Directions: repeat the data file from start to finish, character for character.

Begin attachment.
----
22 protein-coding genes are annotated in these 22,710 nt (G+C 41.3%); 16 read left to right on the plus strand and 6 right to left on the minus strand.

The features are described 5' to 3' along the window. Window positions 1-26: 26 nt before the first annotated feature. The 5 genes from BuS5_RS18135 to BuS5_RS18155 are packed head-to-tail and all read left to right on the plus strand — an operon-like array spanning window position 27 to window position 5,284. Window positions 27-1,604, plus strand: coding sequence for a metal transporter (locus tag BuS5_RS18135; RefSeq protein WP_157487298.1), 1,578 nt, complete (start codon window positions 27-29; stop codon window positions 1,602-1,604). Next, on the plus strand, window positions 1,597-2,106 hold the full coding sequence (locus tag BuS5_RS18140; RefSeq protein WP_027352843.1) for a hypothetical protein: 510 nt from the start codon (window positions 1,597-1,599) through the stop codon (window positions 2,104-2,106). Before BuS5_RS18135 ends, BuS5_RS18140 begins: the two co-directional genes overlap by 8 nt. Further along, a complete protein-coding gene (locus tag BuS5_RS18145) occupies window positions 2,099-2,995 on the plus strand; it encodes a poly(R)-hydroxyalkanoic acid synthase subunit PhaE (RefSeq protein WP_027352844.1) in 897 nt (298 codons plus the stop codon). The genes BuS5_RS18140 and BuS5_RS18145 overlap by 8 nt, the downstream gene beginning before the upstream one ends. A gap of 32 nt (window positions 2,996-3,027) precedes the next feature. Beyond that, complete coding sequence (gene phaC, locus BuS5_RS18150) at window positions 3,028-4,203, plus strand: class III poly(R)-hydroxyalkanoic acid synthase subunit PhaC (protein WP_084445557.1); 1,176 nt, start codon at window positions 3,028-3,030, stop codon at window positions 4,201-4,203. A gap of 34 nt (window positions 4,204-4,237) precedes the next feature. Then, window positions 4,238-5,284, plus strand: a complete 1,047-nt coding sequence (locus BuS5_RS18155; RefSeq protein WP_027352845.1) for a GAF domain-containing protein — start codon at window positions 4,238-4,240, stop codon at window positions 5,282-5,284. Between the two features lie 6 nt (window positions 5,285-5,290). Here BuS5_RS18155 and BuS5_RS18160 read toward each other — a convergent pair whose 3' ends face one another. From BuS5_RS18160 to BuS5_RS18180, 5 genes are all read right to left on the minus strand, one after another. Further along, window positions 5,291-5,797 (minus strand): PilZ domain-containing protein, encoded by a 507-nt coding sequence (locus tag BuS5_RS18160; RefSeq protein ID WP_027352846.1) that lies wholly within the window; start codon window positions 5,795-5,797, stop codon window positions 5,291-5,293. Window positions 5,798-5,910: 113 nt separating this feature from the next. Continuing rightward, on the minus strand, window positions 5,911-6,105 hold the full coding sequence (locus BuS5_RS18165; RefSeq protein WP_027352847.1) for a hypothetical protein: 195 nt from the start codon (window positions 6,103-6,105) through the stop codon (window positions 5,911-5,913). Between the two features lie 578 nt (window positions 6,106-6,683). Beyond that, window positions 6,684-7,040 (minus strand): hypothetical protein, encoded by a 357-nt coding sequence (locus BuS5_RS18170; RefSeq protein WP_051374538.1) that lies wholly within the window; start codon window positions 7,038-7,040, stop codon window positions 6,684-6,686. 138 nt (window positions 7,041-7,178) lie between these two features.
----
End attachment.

22 protein-coding genes are annotated in these 22,710 nt (G+C 41.3%); 16 read left to right on the plus strand and 6 right to left on the minus strand.

The features are described 5' to 3' along the window. Window positions 1-26: 26 nt before the first annotated feature. The 5 genes from BuS5_RS18135 to BuS5_RS18155 are packed head-to-tail and all read left to right on the plus strand — an operon-like array spanning window position 27 to window position 5,284. Window positions 27-1,604, plus strand: coding sequence for a metal transporter (locus tag BuS5_RS18135; RefSeq protein WP_157487298.1), 1,578 nt, complete (start codon window positions 27-29; stop codon window positions 1,602-1,604). Next, on the plus strand, window positions 1,597-2,106 hold the full coding sequence (locus tag BuS5_RS18140; RefSeq protein WP_027352843.1) for a hypothetical protein: 510 nt from the start codon (window positions 1,597-1,599) through the stop codon (window positions 2,104-2,106). Before BuS5_RS18135 ends, BuS5_RS18140 begins: the two co-directional genes overlap by 8 nt. Further along, a complete protein-coding gene (locus tag BuS5_RS18145) occupies window positions 2,099-2,995 on the plus strand; it encodes a poly(R)-hydroxyalkanoic acid synthase subunit PhaE (RefSeq protein WP_027352844.1) in 897 nt (298 codons plus the stop codon). The genes BuS5_RS18140 and BuS5_RS18145 overlap by 8 nt, the downstream gene beginning before the upstream one ends. A gap of 32 nt (window positions 2,996-3,027) precedes the next feature. Beyond that, complete coding sequence (gene phaC, locus BuS5_RS18150) at window positions 3,028-4,203, plus strand: class III poly(R)-hydroxyalkanoic acid synthase subunit PhaC (protein WP_084445557.1); 1,176 nt, start codon at window positions 3,028-3,030, stop codon at window positions 4,201-4,203. A gap of 34 nt (window positions 4,204-4,237) precedes the next feature. Then, window positions 4,238-5,284, plus strand: a complete 1,047-nt coding sequence (locus BuS5_RS18155; RefSeq protein WP_027352845.1) for a GAF domain-containing protein — start codon at window positions 4,238-4,240, stop codon at window positions 5,282-5,284. Between the two features lie 6 nt (window positions 5,285-5,290). Here BuS5_RS18155 and BuS5_RS18160 read toward each other — a convergent pair whose 3' ends face one another. From BuS5_RS18160 to BuS5_RS18180, 5 genes are all read right to left on the minus strand, one after another. Further along, window positions 5,291-5,797 (minus strand): PilZ domain-containing protein, encoded by a 507-nt coding sequence (locus tag BuS5_RS18160; RefSeq protein ID WP_027352846.1) that lies wholly within the window; start codon window positions 5,795-5,797, stop codon window positions 5,291-5,293. Window positions 5,798-5,910: 113 nt separating this feature from the next. Continuing rightward, on the minus strand, window positions 5,911-6,105 hold the full coding sequence (locus BuS5_RS18165; RefSeq protein WP_027352847.1) for a hypothetical protein: 195 nt from the start codon (window positions 6,103-6,105) through the stop codon (window positions 5,911-5,913). Between the two features lie 578 nt (window positions 6,106-6,683). Beyond that, window positions 6,684-7,040 (minus strand): hypothetical protein, encoded by a 357-nt coding sequence (locus BuS5_RS18170; RefSeq protein WP_051374538.1) that lies wholly within the window; start codon window positions 7,038-7,040, stop codon window positions 6,684-6,686. 138 nt (window positions 7,041-7,178) lie between these two features.